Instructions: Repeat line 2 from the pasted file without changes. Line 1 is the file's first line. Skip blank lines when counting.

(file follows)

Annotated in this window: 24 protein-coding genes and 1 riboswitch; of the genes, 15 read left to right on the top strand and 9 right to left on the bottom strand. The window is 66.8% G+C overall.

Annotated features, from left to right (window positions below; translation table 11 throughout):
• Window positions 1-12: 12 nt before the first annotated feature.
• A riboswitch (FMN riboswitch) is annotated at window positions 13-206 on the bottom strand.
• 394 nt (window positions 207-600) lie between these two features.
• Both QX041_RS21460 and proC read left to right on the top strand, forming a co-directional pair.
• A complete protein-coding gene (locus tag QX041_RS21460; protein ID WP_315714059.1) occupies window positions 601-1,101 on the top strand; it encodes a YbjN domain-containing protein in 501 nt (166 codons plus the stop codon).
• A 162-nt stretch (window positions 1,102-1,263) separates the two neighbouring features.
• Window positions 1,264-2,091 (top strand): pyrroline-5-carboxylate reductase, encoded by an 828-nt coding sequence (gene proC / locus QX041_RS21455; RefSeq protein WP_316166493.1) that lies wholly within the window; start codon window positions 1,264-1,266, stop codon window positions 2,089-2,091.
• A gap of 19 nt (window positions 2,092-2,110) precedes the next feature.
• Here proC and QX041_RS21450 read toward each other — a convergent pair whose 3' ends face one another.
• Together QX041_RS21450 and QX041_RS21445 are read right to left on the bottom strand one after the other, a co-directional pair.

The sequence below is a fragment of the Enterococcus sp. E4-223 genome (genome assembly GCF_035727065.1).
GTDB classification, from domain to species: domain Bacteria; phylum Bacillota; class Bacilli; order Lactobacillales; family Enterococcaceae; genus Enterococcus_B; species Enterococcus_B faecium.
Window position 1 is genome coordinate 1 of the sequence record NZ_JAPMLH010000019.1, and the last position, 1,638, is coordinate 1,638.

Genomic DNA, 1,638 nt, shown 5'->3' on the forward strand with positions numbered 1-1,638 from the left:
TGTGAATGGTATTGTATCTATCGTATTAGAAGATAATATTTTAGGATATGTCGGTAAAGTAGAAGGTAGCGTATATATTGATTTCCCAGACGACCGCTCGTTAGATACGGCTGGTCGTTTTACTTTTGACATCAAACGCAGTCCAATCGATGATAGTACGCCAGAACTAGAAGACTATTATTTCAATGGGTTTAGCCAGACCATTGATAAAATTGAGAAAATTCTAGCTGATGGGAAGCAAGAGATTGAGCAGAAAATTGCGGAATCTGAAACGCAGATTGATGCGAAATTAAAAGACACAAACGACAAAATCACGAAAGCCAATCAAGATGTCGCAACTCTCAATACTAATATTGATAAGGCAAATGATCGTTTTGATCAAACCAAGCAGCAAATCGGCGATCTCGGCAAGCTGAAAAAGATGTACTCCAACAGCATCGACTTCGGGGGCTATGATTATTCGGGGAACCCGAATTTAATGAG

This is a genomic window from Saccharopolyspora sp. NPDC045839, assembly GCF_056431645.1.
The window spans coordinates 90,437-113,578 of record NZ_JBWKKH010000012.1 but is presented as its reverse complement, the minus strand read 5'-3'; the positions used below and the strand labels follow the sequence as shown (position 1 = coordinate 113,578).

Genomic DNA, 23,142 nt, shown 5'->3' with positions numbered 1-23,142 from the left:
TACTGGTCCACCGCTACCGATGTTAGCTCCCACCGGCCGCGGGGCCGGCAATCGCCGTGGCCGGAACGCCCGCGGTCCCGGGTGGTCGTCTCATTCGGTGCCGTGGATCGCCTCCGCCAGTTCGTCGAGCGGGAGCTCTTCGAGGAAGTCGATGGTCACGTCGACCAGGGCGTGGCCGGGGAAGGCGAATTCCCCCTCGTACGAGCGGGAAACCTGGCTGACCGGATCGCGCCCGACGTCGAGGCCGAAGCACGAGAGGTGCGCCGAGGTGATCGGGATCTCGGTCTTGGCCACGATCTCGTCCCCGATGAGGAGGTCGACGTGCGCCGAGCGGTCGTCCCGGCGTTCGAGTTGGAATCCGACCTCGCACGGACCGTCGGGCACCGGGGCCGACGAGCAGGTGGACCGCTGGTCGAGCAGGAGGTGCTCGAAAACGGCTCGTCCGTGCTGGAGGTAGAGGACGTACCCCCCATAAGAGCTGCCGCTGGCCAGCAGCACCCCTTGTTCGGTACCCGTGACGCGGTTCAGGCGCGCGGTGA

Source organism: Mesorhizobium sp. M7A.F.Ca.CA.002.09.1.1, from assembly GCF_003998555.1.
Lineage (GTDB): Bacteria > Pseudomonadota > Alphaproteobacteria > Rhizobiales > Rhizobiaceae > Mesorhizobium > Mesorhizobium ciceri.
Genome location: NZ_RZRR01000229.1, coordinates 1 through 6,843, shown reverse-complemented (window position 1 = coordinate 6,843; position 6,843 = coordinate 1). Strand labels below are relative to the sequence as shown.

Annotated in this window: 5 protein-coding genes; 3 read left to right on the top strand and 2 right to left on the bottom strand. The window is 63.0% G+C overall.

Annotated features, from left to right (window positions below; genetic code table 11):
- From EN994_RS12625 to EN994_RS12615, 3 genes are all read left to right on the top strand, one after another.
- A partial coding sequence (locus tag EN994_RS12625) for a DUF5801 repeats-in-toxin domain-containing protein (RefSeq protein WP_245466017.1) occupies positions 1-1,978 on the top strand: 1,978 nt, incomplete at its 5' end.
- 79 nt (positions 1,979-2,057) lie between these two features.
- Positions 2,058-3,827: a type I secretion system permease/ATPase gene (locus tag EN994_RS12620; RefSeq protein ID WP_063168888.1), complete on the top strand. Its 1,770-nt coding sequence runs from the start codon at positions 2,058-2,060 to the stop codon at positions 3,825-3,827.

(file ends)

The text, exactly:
Annotated features, from left to right (window positions below; translation table 11 throughout):